1 August 2010
Tenth Sunday after Pentecost
Proper 13C (RCL)
Psalm 107:1-9, 43
One of these days . . . Here is my translation of the Colossians passage for this week: Since, then, you have been resurrected with Christ, seek the things above, where Christ is, seated at the right hand of God. Set your sights on the things above, not on things on earth. For you have died, and your life is buried with Christ in God, so that whenever the Christ appears, namely, your life, the even you with him will appear in glory. Put to death, then, the earthly parts: fornication, Continue reading “Rich toward God”
Ninth Sunday after Pentecost
25 July 2010
Proper 12C (RCL)
The story of Mary and Martha raised the question, “What is the one needed thing?” This passage answers the question. First, though, we have to go back to the mission of the seventy. Jesus told them to go out two by two, carrying no purse, no bag, no tunic and no sandals. They were to eat what was set before them, heal the sick and proclaim the kingdom. In other words, they were to restore the ceremonially unclean to ceremonial community and then eat a meal as if they were in the Temple with all those restored. This was the kingdom.
Then, in the story of Mary and Martha, Jesus comes to them off the road, like one of the itinerant preachers he just sent out, and they set food before him. Presumably, he announced the kingdom. And, now, the Lord’s Prayer. I like Luke’s version better than Matthew’s because it is so direct. Father, let you name be holy, let your kingdom come, give us our something bread every day. Forgive our trespasses as we forgive those who owe us anything, and don’t bring us to the test. Here is the prayer of the messengers of the kingdom. Not, let your kingdom come someday, but here, now as we are eating, let this be your kingdom. The word we translate “daily” is a neologism (made up by whoever wrote down the first version of the Lord’s prayer). We don’t know what it means, but something like “what we happen upon” or “the bread which we set out.” Perhaps it’s the bread we are supposed to set before those who come to us.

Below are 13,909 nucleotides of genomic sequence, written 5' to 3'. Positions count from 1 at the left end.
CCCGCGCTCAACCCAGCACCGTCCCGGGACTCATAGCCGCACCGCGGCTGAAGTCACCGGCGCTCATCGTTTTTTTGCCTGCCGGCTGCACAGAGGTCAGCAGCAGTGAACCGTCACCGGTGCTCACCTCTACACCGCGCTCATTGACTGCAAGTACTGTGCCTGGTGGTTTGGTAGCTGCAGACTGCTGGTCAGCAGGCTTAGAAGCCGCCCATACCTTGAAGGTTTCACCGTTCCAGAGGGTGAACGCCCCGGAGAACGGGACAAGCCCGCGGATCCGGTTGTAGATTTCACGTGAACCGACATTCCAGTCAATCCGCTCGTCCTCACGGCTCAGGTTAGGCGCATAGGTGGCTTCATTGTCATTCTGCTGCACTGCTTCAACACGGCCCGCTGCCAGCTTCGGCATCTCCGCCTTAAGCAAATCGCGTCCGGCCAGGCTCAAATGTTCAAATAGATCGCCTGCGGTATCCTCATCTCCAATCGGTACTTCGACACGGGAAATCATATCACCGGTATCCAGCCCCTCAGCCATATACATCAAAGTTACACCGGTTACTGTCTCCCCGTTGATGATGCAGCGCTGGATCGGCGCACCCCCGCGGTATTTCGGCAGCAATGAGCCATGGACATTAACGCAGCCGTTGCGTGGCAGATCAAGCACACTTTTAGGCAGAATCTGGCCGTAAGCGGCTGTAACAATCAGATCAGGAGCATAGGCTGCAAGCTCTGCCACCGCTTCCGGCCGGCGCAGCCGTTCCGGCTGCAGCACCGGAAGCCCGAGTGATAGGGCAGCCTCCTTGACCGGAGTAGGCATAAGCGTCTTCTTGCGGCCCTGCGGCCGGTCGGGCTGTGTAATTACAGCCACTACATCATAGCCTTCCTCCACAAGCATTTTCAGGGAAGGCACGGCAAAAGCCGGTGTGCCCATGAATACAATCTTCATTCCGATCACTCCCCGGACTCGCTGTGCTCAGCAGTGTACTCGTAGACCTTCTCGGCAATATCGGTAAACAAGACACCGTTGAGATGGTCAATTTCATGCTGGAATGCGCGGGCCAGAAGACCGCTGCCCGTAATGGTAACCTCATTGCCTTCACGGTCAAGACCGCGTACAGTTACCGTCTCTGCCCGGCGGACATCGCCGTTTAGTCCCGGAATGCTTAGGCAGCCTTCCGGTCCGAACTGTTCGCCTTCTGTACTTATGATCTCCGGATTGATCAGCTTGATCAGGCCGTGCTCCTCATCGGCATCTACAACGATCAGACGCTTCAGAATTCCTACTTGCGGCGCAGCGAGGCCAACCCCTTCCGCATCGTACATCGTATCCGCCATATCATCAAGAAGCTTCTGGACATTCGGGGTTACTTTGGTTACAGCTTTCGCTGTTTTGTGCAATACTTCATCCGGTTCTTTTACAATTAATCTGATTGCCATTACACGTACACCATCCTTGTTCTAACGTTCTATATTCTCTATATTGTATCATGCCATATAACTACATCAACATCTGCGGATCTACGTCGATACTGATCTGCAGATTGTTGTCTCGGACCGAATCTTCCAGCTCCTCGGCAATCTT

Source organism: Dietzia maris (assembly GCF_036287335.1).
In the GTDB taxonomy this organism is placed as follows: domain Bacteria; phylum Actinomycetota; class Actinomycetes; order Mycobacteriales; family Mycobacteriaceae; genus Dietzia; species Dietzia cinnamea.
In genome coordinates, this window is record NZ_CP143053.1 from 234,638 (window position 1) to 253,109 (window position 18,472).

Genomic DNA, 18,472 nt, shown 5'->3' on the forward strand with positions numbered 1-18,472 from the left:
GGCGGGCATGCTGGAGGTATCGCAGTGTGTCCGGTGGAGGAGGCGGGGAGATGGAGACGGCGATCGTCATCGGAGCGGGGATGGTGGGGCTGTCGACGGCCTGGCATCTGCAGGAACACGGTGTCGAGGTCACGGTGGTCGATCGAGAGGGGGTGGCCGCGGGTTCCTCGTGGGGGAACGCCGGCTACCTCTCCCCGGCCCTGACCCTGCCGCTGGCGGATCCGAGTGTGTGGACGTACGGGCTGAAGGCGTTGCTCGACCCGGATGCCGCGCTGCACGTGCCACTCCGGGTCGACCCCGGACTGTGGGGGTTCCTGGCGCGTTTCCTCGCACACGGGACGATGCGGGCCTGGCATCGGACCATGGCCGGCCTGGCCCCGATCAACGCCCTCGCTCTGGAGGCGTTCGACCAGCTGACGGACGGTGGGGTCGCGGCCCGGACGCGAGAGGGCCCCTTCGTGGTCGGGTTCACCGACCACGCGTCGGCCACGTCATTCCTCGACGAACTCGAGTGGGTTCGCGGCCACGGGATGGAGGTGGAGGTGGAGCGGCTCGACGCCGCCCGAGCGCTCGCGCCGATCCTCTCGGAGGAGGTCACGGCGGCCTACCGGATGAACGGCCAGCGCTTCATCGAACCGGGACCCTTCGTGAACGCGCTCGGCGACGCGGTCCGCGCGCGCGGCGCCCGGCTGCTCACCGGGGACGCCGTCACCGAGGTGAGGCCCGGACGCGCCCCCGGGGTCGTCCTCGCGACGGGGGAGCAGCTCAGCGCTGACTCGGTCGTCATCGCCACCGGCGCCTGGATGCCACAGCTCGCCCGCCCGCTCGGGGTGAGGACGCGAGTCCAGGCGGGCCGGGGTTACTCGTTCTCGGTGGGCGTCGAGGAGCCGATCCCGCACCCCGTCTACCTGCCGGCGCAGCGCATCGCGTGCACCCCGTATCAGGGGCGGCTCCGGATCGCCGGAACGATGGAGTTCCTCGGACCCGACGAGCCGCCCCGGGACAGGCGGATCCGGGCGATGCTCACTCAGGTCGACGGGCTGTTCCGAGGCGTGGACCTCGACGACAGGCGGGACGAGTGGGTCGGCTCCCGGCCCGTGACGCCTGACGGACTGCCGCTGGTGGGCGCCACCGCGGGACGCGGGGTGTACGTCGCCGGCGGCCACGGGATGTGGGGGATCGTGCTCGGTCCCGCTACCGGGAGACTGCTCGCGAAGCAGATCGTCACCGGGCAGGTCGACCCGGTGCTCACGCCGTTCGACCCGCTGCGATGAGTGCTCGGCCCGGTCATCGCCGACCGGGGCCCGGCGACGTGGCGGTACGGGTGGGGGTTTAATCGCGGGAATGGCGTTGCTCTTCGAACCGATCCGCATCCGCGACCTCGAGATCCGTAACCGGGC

And then the wonderful story about the friend at night. The NRSV calls him “persistent.” The word is actually “shameless”. He has already been shamed by having nothing to set before his friend. He has nothing to lose by standing out there banging on the door all night. He needs bread to set before his friend, in order to eat the kindgom meal. At the end of the passage, Luke tells us that God will give to those who ask, holy breath, what is needed for having the kingdom be present. That is the one thing needed.
18 July 2010
Eighth Sunday after Pentecost
Proper 11C (RCL)
Tuesday, I was reading an article in the New York Times about BP’s risky behavior. Apparently, the company culture pushed the envelop of safety in order to make more profit. Amos scolds Israel, the northern kingdom, for pushing the envelope of religious observance in order to maximize profit: when will the new moon be over so that we may sell grain; and the sabbath, so that we may offer wheat for sale? We will make the ephah small and the shekel great. The consequence, according to Amos, is that God will punish Israel by abandoning them: the dead bodies shall be many, cast out in every place.
Got to be careful about Continue reading “Mary or Martha or both?”
Seventh Sunday after Pentecost
11 July 2010
Proper 10C (RCL)
I’m sitting in my office (sort of) listening to the “Thursday group” come in for exercises. By “sort of”, I mean I’m getting up to get the creamer and sugar out for the coffee, and greet the ladies. This is part of the Crestwood Parish Nurse program. People from Crestview retirement center are coming over on Thursday mornings to do an exercise class. After the class, a detective from St. Louis County Police will speak on avoiding fraud. In a very short time, Deb has put together an interesting group of folks who make a point of coming to the programs we offer. And most of the folks are from the neighborhood, not from Advent.
So, I’m reading the story of the Good Samaritan, Continue reading “Who is our neighbor?”